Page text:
Wednesday, April 22, 2015

In a rare occurrence, the “Other Side” appears on The Ostrich opinion page…..

Some of you know this, but many may not.  “The Other Side of Town,” which most of you know these days simply as “Other Side,”  was named specifically to contrast itself with the establishment print media outlet here in Brunswick.  In case you don’t get the play, it has nothing to do with location, and everything to do with opposing points of view.

Well anyway, one of our essays appears on their pages today.  We’re running it here for your convenience, in it’s entirety.


Proposed Amtrak MLF: Wrong Town, Wrong Time, Wrong Reasons


Area residents know all too well that there’s been a major kerfuffle over the Northern New England Passenger Rail Authority’s plan to build a Maintenance and Layover Facility in Brunswick. The huge industrial building (over 600 feet long) would be used to service and house multiple Amtrak train-sets, as well as train-sets belonging to the Massachusetts Bay Transit Authority and possibly others.

Not everyone knows that NNEPRA is an agency of Maine State Government. Their proposal to build the facility in the Bouchard Drive neighborhood, at a total cost in the range of $20 million, has caused much local churning and chafing; some very public, and some in the Brunswick ‘underground.’ A recent hearing convened by the Department of Environmental Protection on the StormWater Permit Application for the facility, and hearings for a bill that would limit excessive idling of trains (LD 439, sponsored by Senator Stan Gerzofsky), have made it easy to get lost in the minutiae.

How many gallons per hour does the locomotive burn at what temperature? How much stormwater runoff will make its way to the Androscoggin River, and how much to the Brunswick sewer system?

Stepping back from this level of detail allows a look at the ‘30 thousand foot level,’ and doing so convinces us that the proposal is seriously flawed for much more significant reasons, and needs to be placed on hold immediately, and preferably, summarily terminated. Here’s why:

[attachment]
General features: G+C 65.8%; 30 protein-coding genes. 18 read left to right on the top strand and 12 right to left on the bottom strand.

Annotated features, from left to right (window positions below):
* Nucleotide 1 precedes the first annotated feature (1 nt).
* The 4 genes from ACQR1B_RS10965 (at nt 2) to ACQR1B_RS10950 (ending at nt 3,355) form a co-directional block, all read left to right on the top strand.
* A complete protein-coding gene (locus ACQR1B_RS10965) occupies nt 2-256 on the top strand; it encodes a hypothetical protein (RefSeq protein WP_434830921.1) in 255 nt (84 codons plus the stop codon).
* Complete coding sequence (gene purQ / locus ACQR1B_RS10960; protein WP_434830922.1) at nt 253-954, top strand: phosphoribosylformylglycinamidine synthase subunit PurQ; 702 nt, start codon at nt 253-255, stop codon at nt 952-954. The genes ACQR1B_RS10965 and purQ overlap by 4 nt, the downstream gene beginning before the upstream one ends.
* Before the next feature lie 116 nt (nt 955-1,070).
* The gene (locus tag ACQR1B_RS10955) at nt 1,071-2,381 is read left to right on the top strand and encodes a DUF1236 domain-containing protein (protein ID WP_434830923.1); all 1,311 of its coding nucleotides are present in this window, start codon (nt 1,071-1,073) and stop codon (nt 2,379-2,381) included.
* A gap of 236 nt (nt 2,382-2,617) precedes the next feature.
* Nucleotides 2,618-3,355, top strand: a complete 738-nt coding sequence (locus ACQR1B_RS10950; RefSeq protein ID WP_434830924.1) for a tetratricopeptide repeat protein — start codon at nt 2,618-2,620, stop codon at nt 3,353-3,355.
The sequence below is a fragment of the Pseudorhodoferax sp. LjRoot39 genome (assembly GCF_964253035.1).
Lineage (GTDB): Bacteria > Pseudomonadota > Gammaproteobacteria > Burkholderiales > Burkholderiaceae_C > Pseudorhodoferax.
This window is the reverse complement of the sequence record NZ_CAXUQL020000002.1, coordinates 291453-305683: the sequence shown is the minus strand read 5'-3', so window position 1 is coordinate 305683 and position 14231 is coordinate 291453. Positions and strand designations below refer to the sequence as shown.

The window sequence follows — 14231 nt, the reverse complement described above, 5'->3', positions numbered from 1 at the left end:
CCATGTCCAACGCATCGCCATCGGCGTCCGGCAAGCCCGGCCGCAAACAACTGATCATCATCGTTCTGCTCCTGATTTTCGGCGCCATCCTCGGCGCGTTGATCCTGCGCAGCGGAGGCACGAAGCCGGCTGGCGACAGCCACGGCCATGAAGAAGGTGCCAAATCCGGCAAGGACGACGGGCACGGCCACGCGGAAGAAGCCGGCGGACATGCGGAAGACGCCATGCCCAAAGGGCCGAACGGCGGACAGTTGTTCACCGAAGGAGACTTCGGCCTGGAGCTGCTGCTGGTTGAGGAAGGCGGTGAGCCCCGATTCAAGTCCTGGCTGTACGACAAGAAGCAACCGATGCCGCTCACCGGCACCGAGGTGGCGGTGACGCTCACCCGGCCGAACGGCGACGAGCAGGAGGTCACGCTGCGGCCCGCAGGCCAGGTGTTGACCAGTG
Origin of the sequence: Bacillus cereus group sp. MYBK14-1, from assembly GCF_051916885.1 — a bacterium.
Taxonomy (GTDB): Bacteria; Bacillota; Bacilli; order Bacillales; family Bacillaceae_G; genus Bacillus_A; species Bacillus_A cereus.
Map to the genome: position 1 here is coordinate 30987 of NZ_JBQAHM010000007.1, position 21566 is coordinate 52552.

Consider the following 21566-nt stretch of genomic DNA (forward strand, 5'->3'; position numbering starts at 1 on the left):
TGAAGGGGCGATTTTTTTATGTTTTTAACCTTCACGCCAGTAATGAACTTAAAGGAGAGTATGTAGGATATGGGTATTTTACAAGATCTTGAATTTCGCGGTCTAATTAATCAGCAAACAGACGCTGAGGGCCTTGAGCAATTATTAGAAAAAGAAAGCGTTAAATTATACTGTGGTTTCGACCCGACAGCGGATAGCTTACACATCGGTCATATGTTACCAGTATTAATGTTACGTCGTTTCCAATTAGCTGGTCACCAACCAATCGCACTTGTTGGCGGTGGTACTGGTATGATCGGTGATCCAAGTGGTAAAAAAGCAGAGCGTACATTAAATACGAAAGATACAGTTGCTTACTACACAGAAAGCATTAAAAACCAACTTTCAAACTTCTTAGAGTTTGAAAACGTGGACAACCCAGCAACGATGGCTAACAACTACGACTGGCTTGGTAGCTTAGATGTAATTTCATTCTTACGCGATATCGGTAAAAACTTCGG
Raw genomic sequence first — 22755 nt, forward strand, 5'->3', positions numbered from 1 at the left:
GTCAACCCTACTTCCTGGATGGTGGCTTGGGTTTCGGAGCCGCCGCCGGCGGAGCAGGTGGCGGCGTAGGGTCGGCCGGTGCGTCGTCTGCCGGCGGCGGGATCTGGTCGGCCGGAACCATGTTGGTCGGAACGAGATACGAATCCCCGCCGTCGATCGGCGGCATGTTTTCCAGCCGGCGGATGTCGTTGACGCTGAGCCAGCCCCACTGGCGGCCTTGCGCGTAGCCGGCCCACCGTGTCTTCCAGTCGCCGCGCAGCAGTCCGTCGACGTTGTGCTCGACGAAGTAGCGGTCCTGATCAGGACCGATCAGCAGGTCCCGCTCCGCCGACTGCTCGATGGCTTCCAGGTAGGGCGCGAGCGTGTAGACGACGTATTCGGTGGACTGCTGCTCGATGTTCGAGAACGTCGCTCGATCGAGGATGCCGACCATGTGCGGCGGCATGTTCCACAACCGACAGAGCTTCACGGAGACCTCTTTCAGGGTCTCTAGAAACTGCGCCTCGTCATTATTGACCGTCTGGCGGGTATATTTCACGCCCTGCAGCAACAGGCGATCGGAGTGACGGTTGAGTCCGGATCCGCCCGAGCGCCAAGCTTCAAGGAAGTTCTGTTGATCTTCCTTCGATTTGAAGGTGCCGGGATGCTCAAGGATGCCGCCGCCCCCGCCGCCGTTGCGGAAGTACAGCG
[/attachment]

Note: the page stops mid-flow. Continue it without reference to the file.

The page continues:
The Wrong Town

Patricia Quinn, the Executive Director of NNEPRA, has long insisted that Brunswick is the ideal location for the MLF, because such a facility belongs at ‘the end of the line.’ At the moment, Downeaster service is a straight line system running between Boston, Portland, and Brunswick. Boston and Brunswick are the ends of the line, and Portland is undeniably the hub.

This is temporary and a consequence of basic service, according to those who champion such modes of transportation. Ms. Quinn herself, little more than a year ago, held a public session to “discuss the Amtrak Downeaster Service Development Plan. It was a well-attended public forum that focused on extending Downeaster service to Lewiston- Auburn, Augusta and beyond New England to New York City.”

TrainRiders Northeast, which lobbies for Downeaster expansion at every turn, and claims the service only exists because of them, is conducting a poll on their web site to establish where Maine passenger rail should expand (see es/stories/TrainRiders DE Plan.pdf).  Maine Rail Group, and other advocates for expanded service, are pushing to have service extended to Waterville, Bangor, Rockland-Wiscasset, Montreal, Bethel and several other locations.

There can be no question that none of these, including NNEPRA, sees the future of passenger rail as Brunswick being ‘the end of the line.’ Hence Quinn’s assertion that locating the MLF in Brunswick is the ideal is not only without merit, but an untimely judgment. Given the vast array of proposals for expansion, no one can say at the moment where such a facility belongs, other than in Portland, which will remain the service hub no matter what. The SWPA decision and the outcome for LD 439 have nothing to do with this.